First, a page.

On 1978 Aug 19 at UT02:45-04:00 Porter (Naragansetts, RI, USA, using a 6" reflector, Seing = 6/10) noticed blue on the north east corner of Aristarchus and an orange glow on the south east wall. They detected no movement or change in brightness. The observer used both eyes, to make sure it was not an eye defect, and three filters: red Wratten 25, blue Wratten 82 and Violet Wratten 47. Porter found that the colours faded for a duration of 5 minutes and then returned. Their right eye gave a good view and using their left eye they suspected that it was 0.5 steps brighter than the remainder of the crater. The suspected colour remained visible, even under moments of good seeing conditions. The colour eventually faded over time and was eventually gone. Porter reportd seein gcolour here on the following night. Apparently other bright spots showed no colour. Fitton suggests that the filters used confirm that the south east wass was definitely red in colour. The Cameron 2006 catalog ID=37 and the weight=0. ALPO/BAA weight=1.
On 1970 Nov 14 UT20:10 J.Coates (Burnley Astromical Society, 8.5" reflector, x102 and x204) saw a dirty green colour on the NW region of the crater, in patches, with a green area nearby. ALPO/BAA weight=1.
Littrow 1915 Jan 31 UTC 22:00? Observer: unknown (England?) "6 to 7 spots arranged like a gamma first seen on this nite. (Kuiper atlas. Rect. 14-c shows spots in form of a 7 or a cap. gamma backwards, but not l.c. gamma)". NASA catalog weight=0 (almost certainly not a TLP). NASA catalog ID #349. ALPO/BAA weight=1.
Proclus 1955 Nov 01 UTC 02:50-03:05 Observed by Bartlett (Baltimore, MD, USA, 3.5" reflector x100, S=6, T=5) "Proc. D normally 5 deg bright was vis. tonite only in blue light, whereas usually is vis. in integrated light. However at col. 110.5 deg it was a dark spot (see # 816) C.p. tonite was normal 5 deg bright but in Oct. lun. was dark". NASA catalog weight=4 (good). NASA catalog ID #625. Note Proclus D does not refer to the crater Proclus D as defined by the IAU, but probably to a spot inside the crater that Bartlett designated D!
Mare Crisium 1962 Jul 18 UTC 09:54 Observed by Wildey & Pohn (Mt Wilson, CA, USA, 60" reflector + Photometer) "Photometric meas. showed change in brightness of the area of over a mag. during the nite. Recorded at Vmag=3.56 first, & a few min(?) later at 4.62. It was .95 mag. brighter (@2.5x) than av. for that age & then returned to normal." NASA catalog weight=5 (very high). NASA catalog ID #762.
On 1992 Jul 16 at UT 03:32-09:31 D. Louderback (South Bend, WA, USA, 3" refractor, x134) detected yellow on the southern rim of Aristarchus, and the colour looked "darker" through a yellow filter and the region was "duller" than normal. The region was 1 intesnsity step brighter on the 2nd measurement, "on all points in it". The comet tail-like ray had 3 sections and was "mottled" in appearance. Finally the Cobra Head region had possible variations in brightness. The cameron 2006 catalog ID=451 and the weight=3. The ALPO/BAA weight=2.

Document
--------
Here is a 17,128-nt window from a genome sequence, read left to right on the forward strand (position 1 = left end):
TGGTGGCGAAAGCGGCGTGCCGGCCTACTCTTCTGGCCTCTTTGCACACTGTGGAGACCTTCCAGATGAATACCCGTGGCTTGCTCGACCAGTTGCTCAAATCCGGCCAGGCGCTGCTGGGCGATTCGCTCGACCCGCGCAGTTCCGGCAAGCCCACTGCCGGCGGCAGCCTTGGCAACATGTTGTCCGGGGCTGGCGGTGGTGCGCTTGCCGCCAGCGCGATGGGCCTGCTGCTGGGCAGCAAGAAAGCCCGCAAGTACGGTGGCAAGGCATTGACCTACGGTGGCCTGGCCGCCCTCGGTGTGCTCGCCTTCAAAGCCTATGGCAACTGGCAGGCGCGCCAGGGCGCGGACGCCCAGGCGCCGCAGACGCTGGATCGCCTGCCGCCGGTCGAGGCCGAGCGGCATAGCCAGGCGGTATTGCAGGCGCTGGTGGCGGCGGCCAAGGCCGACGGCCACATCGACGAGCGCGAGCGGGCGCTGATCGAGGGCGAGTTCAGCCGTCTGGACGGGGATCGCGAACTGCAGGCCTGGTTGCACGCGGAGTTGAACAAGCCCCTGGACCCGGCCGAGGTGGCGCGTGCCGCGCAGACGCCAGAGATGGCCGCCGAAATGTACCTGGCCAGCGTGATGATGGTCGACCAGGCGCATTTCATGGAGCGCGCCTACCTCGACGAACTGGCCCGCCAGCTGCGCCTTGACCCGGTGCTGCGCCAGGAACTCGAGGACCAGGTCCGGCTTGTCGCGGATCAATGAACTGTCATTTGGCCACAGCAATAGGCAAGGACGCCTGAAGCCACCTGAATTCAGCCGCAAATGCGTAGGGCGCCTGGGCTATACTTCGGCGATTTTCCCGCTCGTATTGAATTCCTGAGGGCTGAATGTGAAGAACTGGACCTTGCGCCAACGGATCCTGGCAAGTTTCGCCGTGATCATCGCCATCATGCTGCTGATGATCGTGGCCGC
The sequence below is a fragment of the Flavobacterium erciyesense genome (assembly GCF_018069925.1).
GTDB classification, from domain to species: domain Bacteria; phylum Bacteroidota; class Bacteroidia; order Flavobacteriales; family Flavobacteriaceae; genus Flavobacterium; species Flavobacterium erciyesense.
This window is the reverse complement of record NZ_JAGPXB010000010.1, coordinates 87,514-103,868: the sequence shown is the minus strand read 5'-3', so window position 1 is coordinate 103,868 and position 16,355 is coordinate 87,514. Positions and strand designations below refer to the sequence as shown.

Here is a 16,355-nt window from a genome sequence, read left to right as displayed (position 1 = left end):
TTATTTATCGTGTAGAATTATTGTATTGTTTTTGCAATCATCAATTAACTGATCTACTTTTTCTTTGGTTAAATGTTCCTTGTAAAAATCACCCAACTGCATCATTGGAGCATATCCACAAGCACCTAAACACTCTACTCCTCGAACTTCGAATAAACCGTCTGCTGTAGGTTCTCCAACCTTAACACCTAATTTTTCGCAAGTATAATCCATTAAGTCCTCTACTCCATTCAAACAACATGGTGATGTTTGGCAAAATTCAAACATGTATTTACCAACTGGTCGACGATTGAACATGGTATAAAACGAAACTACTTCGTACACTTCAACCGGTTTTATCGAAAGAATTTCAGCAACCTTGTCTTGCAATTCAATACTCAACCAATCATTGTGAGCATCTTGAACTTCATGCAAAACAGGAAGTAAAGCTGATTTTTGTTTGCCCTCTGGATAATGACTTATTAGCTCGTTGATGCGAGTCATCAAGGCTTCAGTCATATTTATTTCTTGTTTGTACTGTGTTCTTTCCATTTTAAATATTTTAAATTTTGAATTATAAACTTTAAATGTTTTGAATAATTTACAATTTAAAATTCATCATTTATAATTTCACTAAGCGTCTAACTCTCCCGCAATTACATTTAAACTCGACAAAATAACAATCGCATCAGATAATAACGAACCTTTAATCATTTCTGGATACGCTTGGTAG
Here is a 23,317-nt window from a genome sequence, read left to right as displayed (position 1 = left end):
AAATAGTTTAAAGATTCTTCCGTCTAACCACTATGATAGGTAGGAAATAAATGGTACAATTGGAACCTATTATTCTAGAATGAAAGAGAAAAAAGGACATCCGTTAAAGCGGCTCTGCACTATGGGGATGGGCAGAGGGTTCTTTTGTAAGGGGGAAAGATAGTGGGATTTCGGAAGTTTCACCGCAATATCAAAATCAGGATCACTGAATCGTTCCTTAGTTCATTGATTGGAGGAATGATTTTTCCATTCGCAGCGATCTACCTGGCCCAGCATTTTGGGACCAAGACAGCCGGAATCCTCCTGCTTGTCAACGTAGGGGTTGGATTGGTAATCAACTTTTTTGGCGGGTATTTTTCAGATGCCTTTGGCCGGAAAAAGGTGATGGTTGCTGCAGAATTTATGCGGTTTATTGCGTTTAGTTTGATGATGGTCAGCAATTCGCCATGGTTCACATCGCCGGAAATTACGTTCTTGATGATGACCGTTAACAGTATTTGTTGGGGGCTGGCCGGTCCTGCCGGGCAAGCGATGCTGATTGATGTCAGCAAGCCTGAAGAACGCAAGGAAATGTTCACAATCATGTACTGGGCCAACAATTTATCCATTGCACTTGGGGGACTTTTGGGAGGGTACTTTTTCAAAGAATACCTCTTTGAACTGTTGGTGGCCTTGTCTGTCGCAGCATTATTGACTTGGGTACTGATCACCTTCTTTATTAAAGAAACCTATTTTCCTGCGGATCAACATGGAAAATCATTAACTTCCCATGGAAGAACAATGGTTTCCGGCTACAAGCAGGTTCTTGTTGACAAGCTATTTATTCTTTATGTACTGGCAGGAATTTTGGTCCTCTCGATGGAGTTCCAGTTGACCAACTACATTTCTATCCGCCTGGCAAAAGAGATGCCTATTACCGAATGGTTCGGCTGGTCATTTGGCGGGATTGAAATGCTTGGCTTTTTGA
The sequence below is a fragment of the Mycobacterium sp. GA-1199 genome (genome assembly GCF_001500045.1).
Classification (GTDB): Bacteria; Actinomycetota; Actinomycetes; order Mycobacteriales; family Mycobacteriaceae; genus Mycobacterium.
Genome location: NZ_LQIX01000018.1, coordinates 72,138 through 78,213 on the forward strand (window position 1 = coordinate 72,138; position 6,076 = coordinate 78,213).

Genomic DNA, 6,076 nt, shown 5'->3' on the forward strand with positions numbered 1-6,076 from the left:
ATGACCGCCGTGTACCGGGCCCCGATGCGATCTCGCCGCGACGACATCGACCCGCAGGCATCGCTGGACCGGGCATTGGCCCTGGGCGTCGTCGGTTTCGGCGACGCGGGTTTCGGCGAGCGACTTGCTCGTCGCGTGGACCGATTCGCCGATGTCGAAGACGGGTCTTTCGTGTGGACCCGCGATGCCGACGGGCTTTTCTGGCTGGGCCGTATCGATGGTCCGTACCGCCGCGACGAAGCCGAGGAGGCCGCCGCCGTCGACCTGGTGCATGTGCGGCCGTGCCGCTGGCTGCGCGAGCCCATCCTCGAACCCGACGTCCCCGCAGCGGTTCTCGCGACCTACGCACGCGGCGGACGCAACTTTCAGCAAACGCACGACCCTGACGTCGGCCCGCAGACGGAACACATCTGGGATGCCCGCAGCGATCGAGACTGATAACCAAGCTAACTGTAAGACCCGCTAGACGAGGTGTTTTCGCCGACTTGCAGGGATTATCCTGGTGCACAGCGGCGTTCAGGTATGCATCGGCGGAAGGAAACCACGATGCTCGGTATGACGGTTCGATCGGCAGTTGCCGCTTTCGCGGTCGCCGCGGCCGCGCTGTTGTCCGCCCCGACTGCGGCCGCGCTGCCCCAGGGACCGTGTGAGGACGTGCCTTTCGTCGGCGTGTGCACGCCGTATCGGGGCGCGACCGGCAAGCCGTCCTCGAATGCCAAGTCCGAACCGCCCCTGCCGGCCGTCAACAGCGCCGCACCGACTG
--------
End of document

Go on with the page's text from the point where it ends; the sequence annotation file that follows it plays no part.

Gassendi 1940 Sep 18 UTC 03:15 Observed by Haas (New Mexico? 12" ? reflector) "Largest bright spot in SE part of floor had I=6.1, but I=6.7 & 8.6 on other nites. (same ph. see #469, 472 & 475)" NASA catalog weight=4. NASA catalog ID #474. ALPO/BAA weight=2.
East of Picard 1964 Oct 16/17 UTC 23:00-01:00? Observed by Ingall (Camberwell ?, England) "Remarkable bright spot" NASA catalog weight=3 (average). NASA catalog ID #135. ALPO/BAA weight=3.
Aristarchus 1954 Nov 12 UTC 02:20-03:05 Observed by Bartlett (Baltimore, MD, USA, S=5-6, T=3-4) "Blue-violet glare on EWBS & whole length of E. wall. Suspected viol. tint on VA; uncertain @ m" NASA catalog weight=4. This had faded later by 05:07. NASA catalog ID #582. ALPO/BAA weight=2.
Plato 1870 Feb 18 UTC 00:00? Observed by Gledhill (Halifax, England, 9" refractor) "Illum. of another group of craters different from group in Aug. & Sep. obs. (date is F18 if phase is similar to Ap 1870) NASA catalog weight=2 (low). NASA catalog ID #164.
Mare Crisium 1962 Jul 19 UTC 07:30 Observed by Wildey & Pohn (Mt Wilson, CA, USA, 60" reflector + Photometer) "Photometric meas. showed change in brightness from Vmag=3.46 to V=3.07, where av. mag. for that age=3.26, or a brightening of .58 mag." NASA catalog weight=5 (very high). NASA catalog ID #763.
Plato 1938 Jun 15 UTC 08:00 Observed by Haas? (New Mexico?, 12?" reflector) "NW. end of floor had intensity I=2.0, but on 7/15/38, I= 3.7, conditions similar." NASA catalog weight=4 (high). NASA catalog ID #439.
Plato 1971 Dec 05 UT21:00-21:10 D.B.Taylor (Dundee, UK, 10" refractor, conditions poor and turbulent). Observer suspected colour orange colour near bright spot on north wall. Observation ceased due to being clouded out. ALPO/BAA weight=1.
On 1965 May 18 at UT 03:00-03:30 Cragg (Mt Wilson?, CA, USA, 6" refractor?) observed a TLP (no feature nor description given in the Cameron 1978 catalog) on the Moon. The Cameron 1978 catalog ID=877 and weight=4. The ALPO/BAA weight=1.
Mare Crisium 1962 Jul 19 UTC 09:48 Observed by Wildey & Pohn (Mt Wilson, CA, USA, 60" reflector + Photometer) "Photometric meas. showed change in brightness from Vmag=3.46 to V=3.07, where av. mag. for that age=3.26, or a brightening of .58 mag." NASA catalog weight=5 (very high). NASA catalog ID #763.
On 1990 Jan 13 at UT 22:15-23:05 J. Pedler (Bristol, UK, seeing=III and transparency=excellent, no spurious colour) detected a blue region on the north of Aristarchus, varying in sharpness/diffuseness. The crater rim in this region could not be descerned. Eleswhere the crater rim was normal as too were other features. When a Moon blink device was used, no colour blink was detected, however through the blue filter the suspected area was bright and the crater rim indistinct. Whereas through the red filter the area looked perfectly normal. At 22:30UT the effect had vanished and everywhere was normal. The Cameron 2006 catalog ID=388 and the weight=5. The ALPO/BAA weight=3.